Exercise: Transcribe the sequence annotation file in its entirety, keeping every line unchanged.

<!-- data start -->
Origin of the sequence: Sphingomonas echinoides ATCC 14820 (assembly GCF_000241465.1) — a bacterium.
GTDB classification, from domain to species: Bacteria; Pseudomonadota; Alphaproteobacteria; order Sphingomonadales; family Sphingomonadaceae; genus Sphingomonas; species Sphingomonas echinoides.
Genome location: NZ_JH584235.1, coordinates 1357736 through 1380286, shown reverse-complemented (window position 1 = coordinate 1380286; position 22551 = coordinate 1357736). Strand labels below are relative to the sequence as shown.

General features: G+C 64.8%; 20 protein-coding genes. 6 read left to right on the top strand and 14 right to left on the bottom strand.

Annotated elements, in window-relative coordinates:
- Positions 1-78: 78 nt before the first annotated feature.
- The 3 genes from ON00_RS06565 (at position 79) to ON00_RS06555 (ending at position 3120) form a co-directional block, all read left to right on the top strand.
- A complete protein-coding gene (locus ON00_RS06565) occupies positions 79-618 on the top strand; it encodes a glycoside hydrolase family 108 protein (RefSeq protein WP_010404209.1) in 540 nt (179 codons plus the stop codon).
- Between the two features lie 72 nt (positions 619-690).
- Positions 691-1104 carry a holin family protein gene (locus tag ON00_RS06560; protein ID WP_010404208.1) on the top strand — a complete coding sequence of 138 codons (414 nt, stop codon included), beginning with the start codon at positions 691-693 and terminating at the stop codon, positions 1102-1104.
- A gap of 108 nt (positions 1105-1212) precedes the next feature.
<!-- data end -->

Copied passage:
Origin of the sequence: Sphingomonas echinoides ATCC 14820 (assembly GCF_000241465.1) — a bacterium.
GTDB classification, from domain to species: Bacteria; Pseudomonadota; Alphaproteobacteria; order Sphingomonadales; family Sphingomonadaceae; genus Sphingomonas; species Sphingomonas echinoides.
Genome location: NZ_JH584235.1, coordinates 1357736 through 1380286, shown reverse-complemented (window position 1 = coordinate 1380286; position 22551 = coordinate 1357736). Strand labels below are relative to the sequence as shown.

General features: G+C 64.8%; 20 protein-coding genes. 6 read left to right on the top strand and 14 right to left on the bottom strand.

Annotated elements, in window-relative coordinates:
- Positions 1-78: 78 nt before the first annotated feature.
- The 3 genes from ON00_RS06565 (at position 79) to ON00_RS06555 (ending at position 3120) form a co-directional block, all read left to right on the top strand.
- A complete protein-coding gene (locus ON00_RS06565) occupies positions 79-618 on the top strand; it encodes a glycoside hydrolase family 108 protein (RefSeq protein WP_010404209.1) in 540 nt (179 codons plus the stop codon).
- Between the two features lie 72 nt (positions 619-690).
- Positions 691-1104 carry a holin family protein gene (locus tag ON00_RS06560; protein ID WP_010404208.1) on the top strand — a complete coding sequence of 138 codons (414 nt, stop codon included), beginning with the start codon at positions 691-693 and terminating at the stop codon, positions 1102-1104.
- A gap of 108 nt (positions 1105-1212) precedes the next feature.